Concerns are growing as South Korea's exports fell again in October for the 11th straight month amid slowing global trade.
Data released by the trade ministry showed on Friday that the country's outbound shipments slumped nearly 15 percent on-year to some 46-billion U.S. dollars in October.
That's the biggest on-year decline this year.
Semiconductor shipments have fallen 32 percent, while petroleum goods were down 23 percent.
However, exports of ships went up 26 percent. Computer and bio-health product shipments also increased nearly 8 percent in October.
The ministry attributed the fall in exports to sluggish semiconductor demand and the impact of the ongoing trade spat between the U.S. and China.
In fact, the ministry said falling exports are a concern for all major global economies due to rising uncertainties, such as trade disputes or concerns over a possible no-deal Brexit.
The ministry, however, said Japan's recent export restrictions on South Korea have so far had a limited impact on Seoul.
Imports also dropped around 15 percent on-year in October to some 41-billion dollars.
With imports and exports both declining, the country posted a trade surplus of some 5.4 billion dollars.
"Aside from the U.S.-China dispute, Korea is heavily affected by semiconductors, which is why exports have been falling for 11 months. Now, the demand for chips is at its lowest, but watchers say the demand is expected to rise in the future."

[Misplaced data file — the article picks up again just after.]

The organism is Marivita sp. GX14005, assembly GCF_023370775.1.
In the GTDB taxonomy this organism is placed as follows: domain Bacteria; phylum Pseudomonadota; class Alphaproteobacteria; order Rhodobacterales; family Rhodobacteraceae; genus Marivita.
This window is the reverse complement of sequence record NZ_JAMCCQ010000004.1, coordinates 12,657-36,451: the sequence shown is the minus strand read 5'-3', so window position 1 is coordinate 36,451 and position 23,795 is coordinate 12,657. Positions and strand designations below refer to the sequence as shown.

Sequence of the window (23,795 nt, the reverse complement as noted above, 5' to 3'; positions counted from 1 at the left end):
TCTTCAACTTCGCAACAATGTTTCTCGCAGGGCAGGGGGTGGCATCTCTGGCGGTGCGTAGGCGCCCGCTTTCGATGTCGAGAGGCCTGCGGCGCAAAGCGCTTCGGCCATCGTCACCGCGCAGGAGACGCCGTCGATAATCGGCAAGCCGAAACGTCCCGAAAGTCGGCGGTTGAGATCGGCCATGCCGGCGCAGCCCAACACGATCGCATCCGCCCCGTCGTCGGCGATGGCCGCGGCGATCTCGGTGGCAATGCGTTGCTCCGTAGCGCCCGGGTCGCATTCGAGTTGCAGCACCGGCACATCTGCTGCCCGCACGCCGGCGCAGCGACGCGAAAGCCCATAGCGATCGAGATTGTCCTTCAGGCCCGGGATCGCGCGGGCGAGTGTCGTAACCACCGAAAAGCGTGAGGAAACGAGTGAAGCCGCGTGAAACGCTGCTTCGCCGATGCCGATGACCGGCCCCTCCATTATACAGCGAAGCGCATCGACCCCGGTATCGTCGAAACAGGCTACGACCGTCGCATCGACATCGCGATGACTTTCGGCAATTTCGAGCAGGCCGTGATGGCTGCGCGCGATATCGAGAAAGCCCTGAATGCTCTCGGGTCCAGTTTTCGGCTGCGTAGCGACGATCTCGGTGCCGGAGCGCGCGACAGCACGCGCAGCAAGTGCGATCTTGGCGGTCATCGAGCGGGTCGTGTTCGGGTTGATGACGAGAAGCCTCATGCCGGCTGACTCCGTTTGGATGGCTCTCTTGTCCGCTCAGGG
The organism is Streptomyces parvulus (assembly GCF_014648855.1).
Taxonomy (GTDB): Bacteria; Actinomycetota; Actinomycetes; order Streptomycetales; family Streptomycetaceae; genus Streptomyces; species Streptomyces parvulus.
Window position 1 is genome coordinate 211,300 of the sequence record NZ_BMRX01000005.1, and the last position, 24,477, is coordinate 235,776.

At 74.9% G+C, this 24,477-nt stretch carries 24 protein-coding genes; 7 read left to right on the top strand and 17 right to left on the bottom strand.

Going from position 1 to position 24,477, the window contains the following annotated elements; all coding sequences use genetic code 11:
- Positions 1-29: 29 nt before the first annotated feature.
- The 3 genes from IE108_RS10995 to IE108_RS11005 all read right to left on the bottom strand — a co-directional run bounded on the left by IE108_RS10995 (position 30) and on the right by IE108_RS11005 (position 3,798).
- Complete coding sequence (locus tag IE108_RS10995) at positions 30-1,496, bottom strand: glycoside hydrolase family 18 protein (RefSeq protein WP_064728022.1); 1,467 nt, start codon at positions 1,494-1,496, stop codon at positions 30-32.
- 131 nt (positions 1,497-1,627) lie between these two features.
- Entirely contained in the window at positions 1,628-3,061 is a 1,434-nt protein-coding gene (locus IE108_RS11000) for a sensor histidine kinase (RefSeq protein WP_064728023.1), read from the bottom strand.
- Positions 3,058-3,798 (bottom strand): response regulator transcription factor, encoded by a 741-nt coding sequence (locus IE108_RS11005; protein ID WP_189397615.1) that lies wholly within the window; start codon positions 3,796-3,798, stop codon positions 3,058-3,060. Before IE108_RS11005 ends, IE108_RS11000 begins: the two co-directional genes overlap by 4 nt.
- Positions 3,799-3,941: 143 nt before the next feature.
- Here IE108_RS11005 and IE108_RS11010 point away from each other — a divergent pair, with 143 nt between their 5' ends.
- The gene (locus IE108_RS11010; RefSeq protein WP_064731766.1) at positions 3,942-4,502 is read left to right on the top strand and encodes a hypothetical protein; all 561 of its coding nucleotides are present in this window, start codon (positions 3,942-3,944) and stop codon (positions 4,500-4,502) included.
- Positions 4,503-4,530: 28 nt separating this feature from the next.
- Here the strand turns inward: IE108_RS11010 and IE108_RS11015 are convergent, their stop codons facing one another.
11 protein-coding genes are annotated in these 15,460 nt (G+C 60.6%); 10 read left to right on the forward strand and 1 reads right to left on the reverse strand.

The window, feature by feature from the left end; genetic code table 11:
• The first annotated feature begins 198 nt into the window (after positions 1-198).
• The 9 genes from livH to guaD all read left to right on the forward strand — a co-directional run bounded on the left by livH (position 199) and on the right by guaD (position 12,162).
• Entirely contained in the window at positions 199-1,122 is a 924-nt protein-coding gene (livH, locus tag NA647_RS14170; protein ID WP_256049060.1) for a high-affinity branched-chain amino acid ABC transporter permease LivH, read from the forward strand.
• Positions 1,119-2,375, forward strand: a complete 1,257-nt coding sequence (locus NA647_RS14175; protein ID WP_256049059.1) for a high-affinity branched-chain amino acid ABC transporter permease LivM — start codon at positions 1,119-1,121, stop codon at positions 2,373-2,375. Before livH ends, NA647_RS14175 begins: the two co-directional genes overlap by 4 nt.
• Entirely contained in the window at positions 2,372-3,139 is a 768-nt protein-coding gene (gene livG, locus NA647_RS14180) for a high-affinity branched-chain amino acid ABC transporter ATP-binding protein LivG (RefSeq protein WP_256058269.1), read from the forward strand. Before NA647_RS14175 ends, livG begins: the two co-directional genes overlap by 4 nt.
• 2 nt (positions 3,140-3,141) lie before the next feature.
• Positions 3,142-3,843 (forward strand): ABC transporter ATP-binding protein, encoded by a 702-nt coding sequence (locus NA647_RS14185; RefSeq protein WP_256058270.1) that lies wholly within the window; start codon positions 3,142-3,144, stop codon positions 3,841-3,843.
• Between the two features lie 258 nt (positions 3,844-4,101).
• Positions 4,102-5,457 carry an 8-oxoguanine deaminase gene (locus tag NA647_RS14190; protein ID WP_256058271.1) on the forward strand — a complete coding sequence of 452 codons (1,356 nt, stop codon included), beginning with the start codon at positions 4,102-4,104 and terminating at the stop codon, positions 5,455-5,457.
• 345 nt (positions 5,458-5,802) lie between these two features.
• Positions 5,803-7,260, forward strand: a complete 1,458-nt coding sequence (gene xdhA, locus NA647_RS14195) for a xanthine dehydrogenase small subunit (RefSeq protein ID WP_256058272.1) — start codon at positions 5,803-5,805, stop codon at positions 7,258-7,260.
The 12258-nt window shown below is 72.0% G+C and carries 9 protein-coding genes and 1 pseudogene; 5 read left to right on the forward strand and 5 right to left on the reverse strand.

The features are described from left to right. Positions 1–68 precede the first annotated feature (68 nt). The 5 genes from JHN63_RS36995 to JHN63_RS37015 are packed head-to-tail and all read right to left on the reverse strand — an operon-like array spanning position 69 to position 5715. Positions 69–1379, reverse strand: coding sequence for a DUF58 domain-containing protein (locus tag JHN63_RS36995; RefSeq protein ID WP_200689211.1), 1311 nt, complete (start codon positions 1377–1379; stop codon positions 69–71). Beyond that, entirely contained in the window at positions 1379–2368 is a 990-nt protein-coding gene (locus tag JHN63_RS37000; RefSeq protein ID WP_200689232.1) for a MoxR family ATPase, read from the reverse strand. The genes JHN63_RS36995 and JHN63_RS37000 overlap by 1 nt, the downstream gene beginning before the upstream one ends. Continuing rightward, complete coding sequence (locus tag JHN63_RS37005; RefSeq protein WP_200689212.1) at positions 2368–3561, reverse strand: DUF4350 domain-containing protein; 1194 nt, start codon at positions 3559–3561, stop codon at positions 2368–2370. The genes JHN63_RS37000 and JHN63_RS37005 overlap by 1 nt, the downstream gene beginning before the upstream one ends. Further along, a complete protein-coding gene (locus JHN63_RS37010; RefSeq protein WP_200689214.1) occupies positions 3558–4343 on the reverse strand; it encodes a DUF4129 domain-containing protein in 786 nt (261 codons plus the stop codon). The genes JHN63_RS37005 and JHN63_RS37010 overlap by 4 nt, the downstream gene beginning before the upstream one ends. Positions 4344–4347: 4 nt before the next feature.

On the same day, the Ministry of Trade, Industry and Energy held a meeting with trade and industry groups to discuss export conditions.
There, minister Sung Yun-mo unveiled a government plan to put more than 51-billion dollars into trade finance in the fourth quarter to support local exporters.
The ministry also promised to support overseas marketing and invest more than 257 billion dollars in future industries, including chips, bio-health and future cars.
The ministry expects the trade to turn around from this month, and begin to really pick up next quarter.
Yoon Jung-min, Arirang News.